This week Pope Francis will visit Colombia. It has been 31 years since a pope visited the country, and 26 years since the Colombian constitution officially permitted religious pluralism. With that in mind, I thought it would be worthwhile to take a look at a recent study that puts Roman Catholic commitment in perspective.
What are the numbers?
According to the Pew Research Center's landmark 2014 survey/report on Religion in Latin America, "Historical data suggest that for most of the 20th century, from 1900 through the 1960s, at least 90% of Latin America’s population was Catholic. Today, the ... survey shows, 69% of adults across the region identify as Catholic. In nearly every country surveyed, the Catholic Church has experienced net losses from religious switching, as many Latin Americans have joined evangelical Protestant churches [which have grown from 9% to 19% across the region] or rejected organized religion altogether."
What about Colombia?
The report estimates that Colombia was 80% Roman Catholic in 1910 before growing to 91% in 1950 and a high of 95% in 1970. Since that time, the Roman Catholic affiliated population has declined drastically to 79% in 2014, slightly below the percentage in 1910.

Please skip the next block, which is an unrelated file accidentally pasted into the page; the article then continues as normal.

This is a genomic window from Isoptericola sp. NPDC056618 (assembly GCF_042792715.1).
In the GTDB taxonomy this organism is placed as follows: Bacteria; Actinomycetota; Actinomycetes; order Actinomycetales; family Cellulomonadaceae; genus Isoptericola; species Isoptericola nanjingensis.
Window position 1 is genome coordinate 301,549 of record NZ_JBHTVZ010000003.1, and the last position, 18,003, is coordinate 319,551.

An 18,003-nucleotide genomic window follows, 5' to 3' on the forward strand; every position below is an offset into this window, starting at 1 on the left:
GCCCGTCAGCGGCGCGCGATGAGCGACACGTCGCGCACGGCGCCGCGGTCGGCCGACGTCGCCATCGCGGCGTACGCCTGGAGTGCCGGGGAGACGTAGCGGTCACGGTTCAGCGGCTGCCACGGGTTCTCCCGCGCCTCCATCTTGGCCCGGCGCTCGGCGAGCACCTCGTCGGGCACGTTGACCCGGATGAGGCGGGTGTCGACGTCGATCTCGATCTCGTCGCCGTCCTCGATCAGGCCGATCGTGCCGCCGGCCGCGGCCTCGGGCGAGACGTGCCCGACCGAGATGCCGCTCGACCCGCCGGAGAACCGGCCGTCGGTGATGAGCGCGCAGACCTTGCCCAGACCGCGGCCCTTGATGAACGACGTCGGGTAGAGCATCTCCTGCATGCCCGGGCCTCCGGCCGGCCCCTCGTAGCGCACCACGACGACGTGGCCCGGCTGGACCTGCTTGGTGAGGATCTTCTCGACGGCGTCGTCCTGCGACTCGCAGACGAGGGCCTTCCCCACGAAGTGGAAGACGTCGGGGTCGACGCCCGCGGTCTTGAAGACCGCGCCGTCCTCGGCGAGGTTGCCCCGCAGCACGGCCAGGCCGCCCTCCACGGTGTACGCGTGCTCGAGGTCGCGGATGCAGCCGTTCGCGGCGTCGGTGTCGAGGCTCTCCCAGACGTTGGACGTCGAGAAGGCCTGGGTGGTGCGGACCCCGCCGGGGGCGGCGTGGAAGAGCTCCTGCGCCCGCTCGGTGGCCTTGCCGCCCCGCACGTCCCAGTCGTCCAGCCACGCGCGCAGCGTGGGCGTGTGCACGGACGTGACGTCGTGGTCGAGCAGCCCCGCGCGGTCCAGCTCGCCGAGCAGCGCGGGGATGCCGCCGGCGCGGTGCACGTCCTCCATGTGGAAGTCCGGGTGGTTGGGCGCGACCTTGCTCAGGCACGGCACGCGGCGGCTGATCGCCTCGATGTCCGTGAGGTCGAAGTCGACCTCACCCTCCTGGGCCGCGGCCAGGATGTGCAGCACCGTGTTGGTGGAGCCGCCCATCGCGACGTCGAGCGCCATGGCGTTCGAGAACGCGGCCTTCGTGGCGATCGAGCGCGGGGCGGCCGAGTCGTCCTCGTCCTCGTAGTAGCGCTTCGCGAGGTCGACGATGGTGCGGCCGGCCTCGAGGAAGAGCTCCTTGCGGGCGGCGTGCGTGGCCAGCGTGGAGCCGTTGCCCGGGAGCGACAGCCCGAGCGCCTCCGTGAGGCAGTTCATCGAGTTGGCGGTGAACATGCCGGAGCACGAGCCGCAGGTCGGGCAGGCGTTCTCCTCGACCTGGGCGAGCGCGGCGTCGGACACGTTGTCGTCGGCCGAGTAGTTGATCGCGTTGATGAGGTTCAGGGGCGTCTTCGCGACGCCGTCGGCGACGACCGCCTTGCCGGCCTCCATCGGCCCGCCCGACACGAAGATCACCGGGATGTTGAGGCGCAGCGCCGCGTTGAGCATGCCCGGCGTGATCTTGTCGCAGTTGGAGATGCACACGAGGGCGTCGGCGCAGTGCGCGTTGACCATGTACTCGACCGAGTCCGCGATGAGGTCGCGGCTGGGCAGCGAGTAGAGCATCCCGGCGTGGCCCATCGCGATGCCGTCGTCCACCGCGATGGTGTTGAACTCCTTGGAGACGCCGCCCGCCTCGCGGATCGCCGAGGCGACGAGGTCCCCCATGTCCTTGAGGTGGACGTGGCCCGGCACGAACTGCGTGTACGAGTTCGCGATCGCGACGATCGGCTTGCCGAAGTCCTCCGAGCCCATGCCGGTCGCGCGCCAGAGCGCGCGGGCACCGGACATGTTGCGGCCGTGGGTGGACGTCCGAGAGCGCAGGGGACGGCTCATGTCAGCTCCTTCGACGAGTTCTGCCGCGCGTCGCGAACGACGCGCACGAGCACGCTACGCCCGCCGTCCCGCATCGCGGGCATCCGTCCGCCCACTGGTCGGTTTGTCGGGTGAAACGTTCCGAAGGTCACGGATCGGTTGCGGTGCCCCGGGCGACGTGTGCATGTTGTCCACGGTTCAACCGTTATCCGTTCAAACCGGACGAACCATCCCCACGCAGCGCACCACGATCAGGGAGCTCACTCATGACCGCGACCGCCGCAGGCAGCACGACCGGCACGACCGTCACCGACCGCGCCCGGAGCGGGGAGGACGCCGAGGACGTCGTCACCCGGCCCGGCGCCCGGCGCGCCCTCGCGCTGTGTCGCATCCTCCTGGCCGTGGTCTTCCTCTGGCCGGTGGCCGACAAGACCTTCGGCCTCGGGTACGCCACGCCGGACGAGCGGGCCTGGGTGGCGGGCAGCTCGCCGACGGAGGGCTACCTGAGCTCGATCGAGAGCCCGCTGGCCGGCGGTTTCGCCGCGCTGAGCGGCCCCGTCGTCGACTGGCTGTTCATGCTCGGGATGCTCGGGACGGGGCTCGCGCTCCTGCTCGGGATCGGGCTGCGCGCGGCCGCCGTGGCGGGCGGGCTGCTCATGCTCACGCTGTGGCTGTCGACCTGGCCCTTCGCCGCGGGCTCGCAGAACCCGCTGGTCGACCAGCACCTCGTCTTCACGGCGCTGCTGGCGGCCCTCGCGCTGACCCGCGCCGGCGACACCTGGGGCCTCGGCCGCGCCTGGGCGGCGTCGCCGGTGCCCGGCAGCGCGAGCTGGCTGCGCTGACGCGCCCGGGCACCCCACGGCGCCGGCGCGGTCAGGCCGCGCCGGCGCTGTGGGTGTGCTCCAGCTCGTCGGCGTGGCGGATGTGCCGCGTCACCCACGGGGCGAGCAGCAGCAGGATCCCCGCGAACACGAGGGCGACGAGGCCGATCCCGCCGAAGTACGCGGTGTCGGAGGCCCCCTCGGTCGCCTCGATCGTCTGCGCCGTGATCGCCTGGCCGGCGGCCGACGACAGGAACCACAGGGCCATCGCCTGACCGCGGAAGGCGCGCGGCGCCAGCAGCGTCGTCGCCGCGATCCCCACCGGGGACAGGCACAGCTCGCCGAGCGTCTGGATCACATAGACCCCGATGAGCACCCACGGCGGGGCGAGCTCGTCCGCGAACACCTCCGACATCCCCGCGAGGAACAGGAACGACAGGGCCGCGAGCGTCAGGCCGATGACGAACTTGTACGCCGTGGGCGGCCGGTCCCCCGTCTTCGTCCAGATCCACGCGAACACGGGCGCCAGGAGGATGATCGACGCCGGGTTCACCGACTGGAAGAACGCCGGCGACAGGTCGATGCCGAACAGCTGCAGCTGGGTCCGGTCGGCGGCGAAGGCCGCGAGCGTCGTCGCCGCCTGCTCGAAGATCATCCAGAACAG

Colombia had the highest percentage of protestants raised in the Roman Catholic church (74%), underscoring that "much of the movement away from Catholicism and toward Protestantism in Latin America has occurred in the span of a single lifetime."
Why did people switch to protestantism? (median responses)
- Seeking personal connection with God - 81%
- Enjoy style of worship at new church - 69%
- Wanted greater emphasis on morality - 60% (interesting study here)
- Found church that helps members more - 59%
- Outreach by new church - 58%
- Personal problems - 20%
- Seeking better financial future - 14%
- Marriage to a non-Catholic - 9%
Much has changed over the last 100 years and the last generation. It is our hope that God will continue to work in the next generation and the next century to bring many not to distorted gospels of works or wonders or worldly prosperity, but to the true gospel of grace rooted in the person and work of Christ.